Summer Reading: Fourth and Fifth Grades

Because of Winn Dixie by Kate DiCamillo. The link goes to an interview with my then-eight year old daughter about her impressions of this award-winning book about India Opal Buloni, her smiling dog, and her preacher daddy. First line: “My name is India Opal Buloni, and last summer my daddy, the preacher, sent me to the store for a box of macaroni-and-cheese, some white rice, and two tomatoes and I came back with a dog.”

Some Summer by Jean Vandevenne. Charlie Scott and his friends decide to use their summer vacation and some scrap lumber, nails, and some old tools to build a clubhouse. But Aunt Essie comes to visit from Florida, and she has other plans for Charlie’s time and energies. It’s going to be “some summer” if all Charlie gets to do is mow grass and pull weeds for Aunt Essie!

Half Magic by Edward Eager. What if you found a magic coin that gave you only half of what you wished for—half invisibility, half of a rescue, halfway to wherever you wished to go? Four siblings—Jane, Mark, Katharine, and Martha— do find such a coin, and it propels them into a summer full of adventure and imagination and humor and plain fun.

Gone-Away Lake by Elizabeth Enright. Summer has a magic all its own, but this summer is different in many ways. Portia Blake and her younger brother Foster are going to the same place they always go in the summer, to visit their cousin Julian. However, this summer they’re going all by themselves while their parents spend the summer in Europe. And this summer Portia and Julian discover a deserted resort town next to a nearly dried up lake. And this summer the children also become friends with the eccentric Minnehaha Cheever and Pindar Payton, elderly sister and brother who are the only inhabitants of the ghost town across the lake. What other “magic” will the children conjure up as they listen to tales of long ago and explore the remains of Gone-Away Lake?

Leepike Ridge by N.D. Wilson. My then-ten year old son’s review of this Tom Sawyer-like tale. This take-off on Tom Sawyer, Robinson Crusoe, and The Odyssey should appeal to boys especially. It has caves, tunnels, hidden treasure, wild water rafting, and wilderness (sort of) survival. There are bad guys, good guys, dead guys, blood, raw food, and near-dismemberment. What more could a boy want in a book? (Girls, too)

Tuck Everlasting by Natalie Babbit. “The first week of August hangs at the very top of summer, the top of the live-long year, like the highest seat of a Ferris wheel when it pauses in its turning.” So begins the timeless (really, timeless) tale of Winne Foster who stumbles up on a family, the Tucks, who have discovered the secret of eternal life. Would you want to live forever? Would it be a blessing or a curse to never grow old, never die?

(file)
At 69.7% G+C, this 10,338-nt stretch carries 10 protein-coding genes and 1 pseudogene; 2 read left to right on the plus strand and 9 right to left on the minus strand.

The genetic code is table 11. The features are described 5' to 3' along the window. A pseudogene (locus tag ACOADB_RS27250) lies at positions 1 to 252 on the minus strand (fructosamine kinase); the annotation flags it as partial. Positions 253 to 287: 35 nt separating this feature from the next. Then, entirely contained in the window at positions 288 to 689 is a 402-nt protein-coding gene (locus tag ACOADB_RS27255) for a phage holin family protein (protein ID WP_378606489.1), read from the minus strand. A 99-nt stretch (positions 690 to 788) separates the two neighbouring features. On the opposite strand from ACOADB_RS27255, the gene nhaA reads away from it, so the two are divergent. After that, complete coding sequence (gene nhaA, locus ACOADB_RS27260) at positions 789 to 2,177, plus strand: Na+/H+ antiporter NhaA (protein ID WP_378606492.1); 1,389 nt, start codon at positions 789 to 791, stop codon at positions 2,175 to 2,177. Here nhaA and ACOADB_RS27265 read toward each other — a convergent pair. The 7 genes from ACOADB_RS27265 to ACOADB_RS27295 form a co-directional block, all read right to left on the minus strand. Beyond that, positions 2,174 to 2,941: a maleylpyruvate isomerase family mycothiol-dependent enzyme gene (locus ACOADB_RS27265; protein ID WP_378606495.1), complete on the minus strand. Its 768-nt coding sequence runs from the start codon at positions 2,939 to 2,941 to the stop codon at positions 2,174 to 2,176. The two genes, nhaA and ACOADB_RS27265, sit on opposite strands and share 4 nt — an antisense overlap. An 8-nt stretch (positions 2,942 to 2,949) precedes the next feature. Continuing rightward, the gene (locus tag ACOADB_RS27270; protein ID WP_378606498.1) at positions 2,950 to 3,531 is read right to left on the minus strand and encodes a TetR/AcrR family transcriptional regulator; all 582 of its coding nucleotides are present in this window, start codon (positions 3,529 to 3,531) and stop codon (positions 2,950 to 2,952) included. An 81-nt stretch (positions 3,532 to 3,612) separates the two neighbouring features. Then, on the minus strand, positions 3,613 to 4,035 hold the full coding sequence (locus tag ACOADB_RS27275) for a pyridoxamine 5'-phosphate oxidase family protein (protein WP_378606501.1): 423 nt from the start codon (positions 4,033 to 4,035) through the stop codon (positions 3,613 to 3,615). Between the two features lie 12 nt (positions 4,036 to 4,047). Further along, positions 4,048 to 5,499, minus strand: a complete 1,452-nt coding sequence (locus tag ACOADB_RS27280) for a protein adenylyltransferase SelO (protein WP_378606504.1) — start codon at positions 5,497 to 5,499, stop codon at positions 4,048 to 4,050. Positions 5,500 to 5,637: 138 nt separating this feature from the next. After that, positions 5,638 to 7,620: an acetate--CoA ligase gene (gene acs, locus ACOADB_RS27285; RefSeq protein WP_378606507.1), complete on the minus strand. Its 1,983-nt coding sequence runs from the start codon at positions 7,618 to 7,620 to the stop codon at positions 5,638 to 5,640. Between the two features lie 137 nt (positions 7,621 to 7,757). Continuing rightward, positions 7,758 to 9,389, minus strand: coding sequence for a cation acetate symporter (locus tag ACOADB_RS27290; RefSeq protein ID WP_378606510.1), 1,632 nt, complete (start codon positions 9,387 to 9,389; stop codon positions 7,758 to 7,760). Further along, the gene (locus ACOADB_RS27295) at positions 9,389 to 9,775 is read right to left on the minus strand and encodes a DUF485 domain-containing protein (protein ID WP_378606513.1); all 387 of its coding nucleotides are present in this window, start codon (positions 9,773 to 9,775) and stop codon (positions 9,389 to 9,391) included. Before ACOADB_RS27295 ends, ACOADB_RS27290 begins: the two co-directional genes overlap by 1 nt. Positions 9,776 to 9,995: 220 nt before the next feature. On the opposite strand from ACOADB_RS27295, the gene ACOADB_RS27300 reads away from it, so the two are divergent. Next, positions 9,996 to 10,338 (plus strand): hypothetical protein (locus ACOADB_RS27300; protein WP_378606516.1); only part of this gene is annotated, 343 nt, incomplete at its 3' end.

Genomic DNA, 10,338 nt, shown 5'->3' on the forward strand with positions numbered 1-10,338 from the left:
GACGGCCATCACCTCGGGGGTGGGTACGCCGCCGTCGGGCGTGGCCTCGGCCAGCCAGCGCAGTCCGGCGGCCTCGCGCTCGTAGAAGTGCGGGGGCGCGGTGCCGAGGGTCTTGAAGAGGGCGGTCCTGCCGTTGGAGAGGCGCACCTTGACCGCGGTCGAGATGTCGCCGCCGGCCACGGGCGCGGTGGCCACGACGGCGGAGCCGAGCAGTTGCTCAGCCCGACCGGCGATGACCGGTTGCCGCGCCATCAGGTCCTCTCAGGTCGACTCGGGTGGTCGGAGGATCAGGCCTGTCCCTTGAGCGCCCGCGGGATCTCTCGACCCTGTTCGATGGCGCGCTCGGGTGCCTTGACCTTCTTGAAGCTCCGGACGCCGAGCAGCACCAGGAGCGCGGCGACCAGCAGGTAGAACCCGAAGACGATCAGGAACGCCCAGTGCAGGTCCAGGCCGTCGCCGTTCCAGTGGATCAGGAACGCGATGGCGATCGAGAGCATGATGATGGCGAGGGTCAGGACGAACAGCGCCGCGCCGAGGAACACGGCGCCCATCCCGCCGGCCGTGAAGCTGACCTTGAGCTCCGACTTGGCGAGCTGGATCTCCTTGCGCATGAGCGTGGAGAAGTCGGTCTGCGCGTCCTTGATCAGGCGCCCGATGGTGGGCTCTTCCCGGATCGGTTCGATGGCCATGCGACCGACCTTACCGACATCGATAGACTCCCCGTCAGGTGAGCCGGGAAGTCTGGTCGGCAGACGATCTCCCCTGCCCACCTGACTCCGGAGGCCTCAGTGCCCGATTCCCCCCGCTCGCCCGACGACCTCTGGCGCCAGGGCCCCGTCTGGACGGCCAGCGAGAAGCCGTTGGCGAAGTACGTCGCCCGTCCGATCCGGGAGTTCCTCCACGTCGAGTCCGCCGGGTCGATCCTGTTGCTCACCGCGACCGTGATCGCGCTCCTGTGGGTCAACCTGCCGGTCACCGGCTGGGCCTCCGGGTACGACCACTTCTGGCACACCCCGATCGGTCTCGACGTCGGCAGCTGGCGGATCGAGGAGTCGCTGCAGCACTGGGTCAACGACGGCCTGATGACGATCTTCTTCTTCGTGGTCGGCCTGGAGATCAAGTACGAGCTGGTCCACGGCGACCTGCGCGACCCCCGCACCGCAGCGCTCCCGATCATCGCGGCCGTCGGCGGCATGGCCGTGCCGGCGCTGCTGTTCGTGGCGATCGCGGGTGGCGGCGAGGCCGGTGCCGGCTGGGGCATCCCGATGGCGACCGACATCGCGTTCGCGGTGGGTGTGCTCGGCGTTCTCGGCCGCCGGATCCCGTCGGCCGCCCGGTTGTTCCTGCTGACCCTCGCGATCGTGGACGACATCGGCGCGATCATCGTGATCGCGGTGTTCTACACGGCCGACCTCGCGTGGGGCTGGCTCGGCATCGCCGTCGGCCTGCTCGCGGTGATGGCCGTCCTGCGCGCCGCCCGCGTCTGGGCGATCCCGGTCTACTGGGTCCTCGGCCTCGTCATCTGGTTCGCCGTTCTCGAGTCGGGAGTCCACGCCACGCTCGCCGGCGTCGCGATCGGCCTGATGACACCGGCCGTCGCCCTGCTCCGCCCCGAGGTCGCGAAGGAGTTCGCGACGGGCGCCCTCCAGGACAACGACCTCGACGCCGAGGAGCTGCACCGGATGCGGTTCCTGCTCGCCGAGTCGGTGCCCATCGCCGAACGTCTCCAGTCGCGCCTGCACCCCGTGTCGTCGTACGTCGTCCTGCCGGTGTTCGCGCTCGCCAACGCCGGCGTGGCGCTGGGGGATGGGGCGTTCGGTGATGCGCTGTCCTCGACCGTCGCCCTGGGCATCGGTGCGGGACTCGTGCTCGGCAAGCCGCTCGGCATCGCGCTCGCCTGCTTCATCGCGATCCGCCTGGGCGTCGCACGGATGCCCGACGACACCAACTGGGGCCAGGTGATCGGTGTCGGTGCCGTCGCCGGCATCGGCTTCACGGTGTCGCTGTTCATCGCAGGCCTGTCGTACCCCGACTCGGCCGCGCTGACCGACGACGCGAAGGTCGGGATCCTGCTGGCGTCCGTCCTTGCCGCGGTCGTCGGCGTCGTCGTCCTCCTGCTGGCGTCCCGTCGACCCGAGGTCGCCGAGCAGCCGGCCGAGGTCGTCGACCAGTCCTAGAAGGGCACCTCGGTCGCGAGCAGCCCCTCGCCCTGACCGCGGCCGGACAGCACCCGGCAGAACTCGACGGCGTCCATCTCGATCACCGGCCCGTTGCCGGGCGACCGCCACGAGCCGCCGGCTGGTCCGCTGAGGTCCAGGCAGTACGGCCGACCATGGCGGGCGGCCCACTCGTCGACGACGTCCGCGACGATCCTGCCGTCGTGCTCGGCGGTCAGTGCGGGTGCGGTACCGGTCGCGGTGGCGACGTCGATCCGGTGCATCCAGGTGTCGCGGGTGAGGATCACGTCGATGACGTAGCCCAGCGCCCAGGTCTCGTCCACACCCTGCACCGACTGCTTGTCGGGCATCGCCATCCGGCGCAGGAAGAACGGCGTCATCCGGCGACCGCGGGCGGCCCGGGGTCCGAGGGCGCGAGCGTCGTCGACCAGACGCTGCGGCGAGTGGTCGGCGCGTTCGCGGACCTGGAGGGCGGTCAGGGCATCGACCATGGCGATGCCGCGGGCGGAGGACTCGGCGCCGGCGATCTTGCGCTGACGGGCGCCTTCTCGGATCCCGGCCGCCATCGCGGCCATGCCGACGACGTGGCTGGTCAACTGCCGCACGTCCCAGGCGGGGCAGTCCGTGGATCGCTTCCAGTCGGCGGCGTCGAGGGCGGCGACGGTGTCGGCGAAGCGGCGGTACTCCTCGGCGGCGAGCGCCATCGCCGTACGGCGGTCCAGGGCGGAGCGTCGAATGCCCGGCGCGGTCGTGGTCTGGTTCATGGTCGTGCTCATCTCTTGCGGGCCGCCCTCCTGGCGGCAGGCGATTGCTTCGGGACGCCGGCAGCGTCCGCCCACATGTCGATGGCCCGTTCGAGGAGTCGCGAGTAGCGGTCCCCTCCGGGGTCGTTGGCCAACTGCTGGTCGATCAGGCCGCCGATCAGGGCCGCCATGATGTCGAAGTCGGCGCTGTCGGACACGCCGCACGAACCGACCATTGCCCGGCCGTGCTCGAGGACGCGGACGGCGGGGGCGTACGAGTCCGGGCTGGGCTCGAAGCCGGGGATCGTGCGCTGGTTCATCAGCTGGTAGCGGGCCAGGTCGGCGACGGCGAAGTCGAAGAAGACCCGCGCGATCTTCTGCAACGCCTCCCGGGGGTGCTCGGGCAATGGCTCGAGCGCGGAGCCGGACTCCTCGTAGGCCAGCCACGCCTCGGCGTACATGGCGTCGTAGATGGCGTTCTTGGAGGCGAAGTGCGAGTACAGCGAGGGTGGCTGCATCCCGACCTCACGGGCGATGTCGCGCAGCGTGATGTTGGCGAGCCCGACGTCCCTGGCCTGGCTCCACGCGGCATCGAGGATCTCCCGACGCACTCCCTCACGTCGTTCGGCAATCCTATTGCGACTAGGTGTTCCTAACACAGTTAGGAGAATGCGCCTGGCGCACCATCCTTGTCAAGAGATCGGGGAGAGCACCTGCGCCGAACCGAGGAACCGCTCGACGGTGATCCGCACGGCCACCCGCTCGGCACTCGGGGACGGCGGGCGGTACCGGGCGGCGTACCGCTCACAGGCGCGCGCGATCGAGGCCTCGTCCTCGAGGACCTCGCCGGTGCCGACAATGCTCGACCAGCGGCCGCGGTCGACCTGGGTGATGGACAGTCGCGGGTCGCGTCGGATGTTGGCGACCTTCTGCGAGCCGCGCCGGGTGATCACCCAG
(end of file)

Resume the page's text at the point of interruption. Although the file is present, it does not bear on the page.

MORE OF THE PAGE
The Penderwicks: A Summer Tale of Four Sisters, Two Rabbits, and a Very Interesting Boy by Jeanne Birdsall. The Penderwick sisters—Rosalind, Skye, Jane, and Batty–along with their absent-minded professor father, are spending their vacation in a cottage called Arundel in the Berkshire Mountains. When they meet the boy next door, Jeffrey, they think they have found a a great new summer friend, but Jeffrey’s mother almost spoils both the friendship and the summer with her arrogant and overbearing ways. The Penderwicks are a delightful family, and Jeffrey does become a good friend, but it takes patience, joy, perseverance, and forgiveness to make the summer both memorable and exciting.

Rules by Cynthia Lord. Twelve year old Catherine just wants a few rules to be followed–for herself, but especially for her younger brother, David, who is autistic. Catherine wants her life to be normal. She also wants a friend, but “normal” and friendship and David may not fit together, may not follow the rules that Catherine has written in her little notebook. Then, she meets Jason, a paraplegic, who does therapy at the same clinic as David and Kristi, the girl next door. Can one or both of them be the friends she has been looking for?

Some kids just prefer nonfiction reading. Don’t make them read all fiction when they are more enamored of the true stories that surround us.

In Woods and Fields by Margaret Waring Buck. This book takes the reader on a walk through the woods and fields in each of the four seasons “to look for wild flowers and to watch the birds and other mammals.” Nature exploration at its best.
In Yards and Gardens by Margaret Waring Buck. Ms. Buck describes all of the most common birds, trees, flowers, vegetables, insects, and mammals that are found in typical yards and gardens. This book is a treasure for the budding naturalist.

Sketching Outdoors in Summer by Jim Arnosky. Nature lovers and artists will enjoy the encouragement and illustration that this book by prolific nature artist Jim Arnosky has to offer. “These summer sketches are about things I love doing, as well as things I enjoy drawing,” says Mr. Arnosky, as he shares pencil sketches of garden, pastures, woods and pond.

Hobby Collections A-Z by Roslyn W. Salny. Summer is a great time to start a hobby or maybe a collection. This older book gives kids lots of ideas for starting a new collection from buttons to keys to leaves to playing cards. At the end of the book, there is an “A-Z List of Additional Things to Collect.” The book is pre-internet, and some of the suggestions about where to find items for your collection reflect that low-tech approach. But that’s all to the good, as far as I’m concerned. Kids have plenty of time to get connected; why not give them a book with some non-internet, low technology things to do. Like collecting coins or postmarks or roadmaps?

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